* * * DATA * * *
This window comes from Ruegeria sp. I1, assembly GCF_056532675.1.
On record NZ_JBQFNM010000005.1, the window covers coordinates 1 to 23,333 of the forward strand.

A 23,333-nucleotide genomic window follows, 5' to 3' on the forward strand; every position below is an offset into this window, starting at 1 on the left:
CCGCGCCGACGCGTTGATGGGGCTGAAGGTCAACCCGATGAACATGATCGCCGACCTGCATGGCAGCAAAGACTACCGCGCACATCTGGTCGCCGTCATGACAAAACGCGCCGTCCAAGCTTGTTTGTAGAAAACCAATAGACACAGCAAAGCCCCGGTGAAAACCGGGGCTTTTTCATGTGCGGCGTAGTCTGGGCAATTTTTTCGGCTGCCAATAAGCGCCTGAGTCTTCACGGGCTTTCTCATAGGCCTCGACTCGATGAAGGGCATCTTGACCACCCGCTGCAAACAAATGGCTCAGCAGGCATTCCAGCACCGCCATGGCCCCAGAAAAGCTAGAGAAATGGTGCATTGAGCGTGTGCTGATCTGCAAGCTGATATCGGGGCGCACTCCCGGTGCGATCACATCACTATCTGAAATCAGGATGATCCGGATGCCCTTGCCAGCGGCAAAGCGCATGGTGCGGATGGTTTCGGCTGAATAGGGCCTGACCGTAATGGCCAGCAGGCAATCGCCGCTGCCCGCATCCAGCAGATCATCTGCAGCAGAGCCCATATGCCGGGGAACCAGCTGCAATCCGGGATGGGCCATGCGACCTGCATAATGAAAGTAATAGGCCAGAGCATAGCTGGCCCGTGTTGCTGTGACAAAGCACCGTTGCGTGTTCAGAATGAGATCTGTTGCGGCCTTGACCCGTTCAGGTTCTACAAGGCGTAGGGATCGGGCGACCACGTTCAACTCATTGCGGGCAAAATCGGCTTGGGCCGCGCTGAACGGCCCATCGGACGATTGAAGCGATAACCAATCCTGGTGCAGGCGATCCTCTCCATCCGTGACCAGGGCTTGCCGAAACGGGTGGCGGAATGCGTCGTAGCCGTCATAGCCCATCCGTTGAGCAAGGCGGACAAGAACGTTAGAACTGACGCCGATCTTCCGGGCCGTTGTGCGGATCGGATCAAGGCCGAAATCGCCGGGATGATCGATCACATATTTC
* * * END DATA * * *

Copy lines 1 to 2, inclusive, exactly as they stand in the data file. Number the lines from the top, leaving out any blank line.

This window comes from Ruegeria sp. I1, assembly GCF_056532675.1.
On record NZ_JBQFNM010000005.1, the window covers coordinates 1 to 23,333 of the forward strand.